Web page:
Impact on accounting and business

Pacioli dramatically affected the practice of accounting by describing the double-entry accounting method used in parts of Italy. This revolutionized how businesses oversaw their operations, enabling improved efficiency and profitability. The Summa's section on accounting was used internationally as an accounting textbook up to the mid-16th century. The essentials of double-entry accounting have for the most part remain unchanged for over 500 years. "Accounting practitioners in public accounting, industry, and not-for-profit organizations, as well as investors, lending institutions, business firms, and all other users for financial information are indebted to Luca Pacioli for his monumental role in the development of accounting." [10]

The ICAEW Library's rare book collection at Chartered Accountants' Hall holds the complete published works of Luca Pacioli. Sections of two of Pacioli's books, 'Summa de arithmetica' and 'Divina proportione' can be viewed online using Turning the Pages, an interactive tool developed by the British Library. [11]


Luca Pacioli also wrote an unpublished treatise on chess, De ludo scachorum (On the Game of Chess). Long thought to have been lost, a surviving manuscript was rediscovered in 2006, in the 22,000-volume library of Count Guglielmo Coronini-Cronberg in Gorizia. A facsimile edition of the book was published in Pacioli's home town of Sansepolcro in 2008. Based on Leonardo da Vinci's long association with the author and his having illustrated Divina proportione, some scholars speculate that Leonardo either drew the chess problems that appear in the manuscript or at least designed the chess pieces used in the problems. [12] [13] [14] [15]

See also

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<i>Divina proportione</i> Book on proportions by Luca Pacioli, illustrated by Leonardo da Vinci

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<i>Portrait of Luca Pacioli</i> Painting by Jacopo de Barbari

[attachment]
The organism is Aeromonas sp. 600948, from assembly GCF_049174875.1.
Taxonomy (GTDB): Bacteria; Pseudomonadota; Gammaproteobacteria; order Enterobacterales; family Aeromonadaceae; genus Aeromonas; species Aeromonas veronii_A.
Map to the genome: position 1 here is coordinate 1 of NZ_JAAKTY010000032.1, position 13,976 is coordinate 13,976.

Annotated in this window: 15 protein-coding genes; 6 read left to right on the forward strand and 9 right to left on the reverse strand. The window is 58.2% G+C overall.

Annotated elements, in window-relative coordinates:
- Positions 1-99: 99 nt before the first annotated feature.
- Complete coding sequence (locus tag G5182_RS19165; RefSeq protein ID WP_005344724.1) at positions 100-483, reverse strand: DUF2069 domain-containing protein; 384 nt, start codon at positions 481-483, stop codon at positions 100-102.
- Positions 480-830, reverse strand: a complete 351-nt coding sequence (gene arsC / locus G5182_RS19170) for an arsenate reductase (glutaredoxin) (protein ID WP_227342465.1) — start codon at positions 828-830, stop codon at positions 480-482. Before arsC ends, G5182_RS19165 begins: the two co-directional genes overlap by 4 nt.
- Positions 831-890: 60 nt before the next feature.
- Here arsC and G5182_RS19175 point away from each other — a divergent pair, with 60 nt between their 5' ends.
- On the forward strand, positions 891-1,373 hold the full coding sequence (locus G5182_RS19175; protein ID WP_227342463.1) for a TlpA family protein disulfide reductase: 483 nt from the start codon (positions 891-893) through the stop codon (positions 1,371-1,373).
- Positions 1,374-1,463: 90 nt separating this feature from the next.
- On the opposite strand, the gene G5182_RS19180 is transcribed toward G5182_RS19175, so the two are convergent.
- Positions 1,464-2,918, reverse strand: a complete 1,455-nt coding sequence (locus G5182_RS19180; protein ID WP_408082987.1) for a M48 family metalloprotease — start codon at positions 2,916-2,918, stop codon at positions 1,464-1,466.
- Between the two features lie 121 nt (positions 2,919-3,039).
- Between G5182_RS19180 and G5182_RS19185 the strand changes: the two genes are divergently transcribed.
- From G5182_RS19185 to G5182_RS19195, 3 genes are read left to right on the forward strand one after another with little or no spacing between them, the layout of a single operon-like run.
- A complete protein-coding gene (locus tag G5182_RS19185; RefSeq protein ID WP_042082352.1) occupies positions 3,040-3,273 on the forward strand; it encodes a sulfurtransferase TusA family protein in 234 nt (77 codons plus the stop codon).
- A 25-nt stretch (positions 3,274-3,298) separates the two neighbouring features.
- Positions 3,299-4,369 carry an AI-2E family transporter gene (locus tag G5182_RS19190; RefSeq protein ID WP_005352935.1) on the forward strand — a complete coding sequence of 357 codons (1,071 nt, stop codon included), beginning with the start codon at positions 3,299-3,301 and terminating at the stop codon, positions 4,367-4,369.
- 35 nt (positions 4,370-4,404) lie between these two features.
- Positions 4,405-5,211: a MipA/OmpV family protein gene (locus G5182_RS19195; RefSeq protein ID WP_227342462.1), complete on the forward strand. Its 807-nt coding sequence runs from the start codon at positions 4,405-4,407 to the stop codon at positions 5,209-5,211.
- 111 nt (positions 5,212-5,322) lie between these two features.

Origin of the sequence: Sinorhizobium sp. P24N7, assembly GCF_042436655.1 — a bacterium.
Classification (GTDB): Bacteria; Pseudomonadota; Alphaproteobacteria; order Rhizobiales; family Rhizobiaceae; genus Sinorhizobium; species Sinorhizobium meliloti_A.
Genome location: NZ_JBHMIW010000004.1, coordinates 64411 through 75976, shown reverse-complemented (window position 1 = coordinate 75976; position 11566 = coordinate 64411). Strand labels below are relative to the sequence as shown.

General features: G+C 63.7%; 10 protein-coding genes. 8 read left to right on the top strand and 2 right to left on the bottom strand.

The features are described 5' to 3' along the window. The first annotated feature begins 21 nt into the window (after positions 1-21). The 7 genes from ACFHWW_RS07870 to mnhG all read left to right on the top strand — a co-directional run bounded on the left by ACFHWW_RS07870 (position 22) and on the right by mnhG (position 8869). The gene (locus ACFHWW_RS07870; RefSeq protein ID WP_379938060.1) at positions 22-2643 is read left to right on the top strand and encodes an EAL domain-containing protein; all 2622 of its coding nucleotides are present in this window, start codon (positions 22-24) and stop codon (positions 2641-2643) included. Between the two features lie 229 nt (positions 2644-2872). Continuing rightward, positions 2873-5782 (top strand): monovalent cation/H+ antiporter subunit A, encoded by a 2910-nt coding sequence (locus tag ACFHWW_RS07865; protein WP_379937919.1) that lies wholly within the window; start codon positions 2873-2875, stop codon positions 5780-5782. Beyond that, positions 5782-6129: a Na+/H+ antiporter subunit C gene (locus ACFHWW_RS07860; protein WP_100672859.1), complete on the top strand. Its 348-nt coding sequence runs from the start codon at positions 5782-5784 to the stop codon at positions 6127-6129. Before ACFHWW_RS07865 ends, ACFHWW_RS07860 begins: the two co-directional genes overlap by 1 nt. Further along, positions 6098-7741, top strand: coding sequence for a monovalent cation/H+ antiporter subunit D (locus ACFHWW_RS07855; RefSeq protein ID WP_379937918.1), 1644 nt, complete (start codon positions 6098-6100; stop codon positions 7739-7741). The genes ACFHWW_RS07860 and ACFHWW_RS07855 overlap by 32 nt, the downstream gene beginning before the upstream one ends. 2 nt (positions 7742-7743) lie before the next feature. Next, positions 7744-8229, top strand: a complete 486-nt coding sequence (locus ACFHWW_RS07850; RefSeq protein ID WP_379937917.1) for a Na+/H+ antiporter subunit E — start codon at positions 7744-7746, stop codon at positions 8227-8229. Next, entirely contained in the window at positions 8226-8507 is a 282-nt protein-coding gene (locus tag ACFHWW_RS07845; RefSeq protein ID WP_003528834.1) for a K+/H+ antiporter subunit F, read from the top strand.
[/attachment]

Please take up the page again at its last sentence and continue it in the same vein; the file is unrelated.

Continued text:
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  1. Benedetto Cotrugli predates him with the idea of a double-entry system with his manuscript Della Mercatura e del mercante perfetto which was written in 1458, but officially published in the 16th century.[ citation needed ]
  2. The Metropolitan Museum of Art in New York City claims that the "M" logo it uses to decorate souvenir items (which the museum calls "the Renaissance M") is from an illustration originally in the Divina proportione . See "Renaissance 'M' bookmark". The Met Store (Metropolitan Museum of Art shopping catalog)..


  1. "THE ENIGMA OF LUCA PACIOLI'S PORTRAIT". RitrattoPacioli. Retrieved 30 January 2015.
  2. Di Teodoro, Francesco Paolo (2014). "PACIOLI, Luca". Dizionario Biografico degli Italiani (in Italian). 80. Treccani. Retrieved 30 January 2015.
  3. Profile of Fra Luca Bartolomeo de Pacioli
  4. Diwan, Jaswith. Accounting Concepts & Theories. London: Morre. pp. 001–002. id# 94452.
  5. MacKinnon, Nick (1993). "The Portrait of Fra Luca Pacioli". The Mathematical Gazette . 77 (479): 132, 160. doi:10.2307/3619717. JSTOR   3619717.
  6. 1 2 3 "Pacioli biography". Retrieved 24 March 2016.
  7. Heeffer, 2010
  8. A Napierian logarithm before Napier, John J O'Connor and Edmund F Robertson
  9. McDonald, Lucy (10 April 2007). "And that's renaissance magic ..." The Guardian . Retrieved 30 January 2015.
  10. Smith, Murphy (2018). "Luca Pacioli: The Father of Accounting". Rochester, NY. doi:10.2139/ssrn.2320658. S2CID   170867923. SSRN   2320658 .Cite journal requires |journal= (help)
  11. "Turning the Pages: ICAEW's collection of rare books". ICAEW. Retrieved 22 June 2020.
  12. Times Online: Renaissance chess master and the Da Vinci decode mystery
  13. International Herald Tribune: Experts link Leonardo da Vinci to chess puzzles in long-lost Renaissance treatise
  14. Winnipeg Free Press: Chess
  15. Experts link Leonardo da Vinci to chess puzzles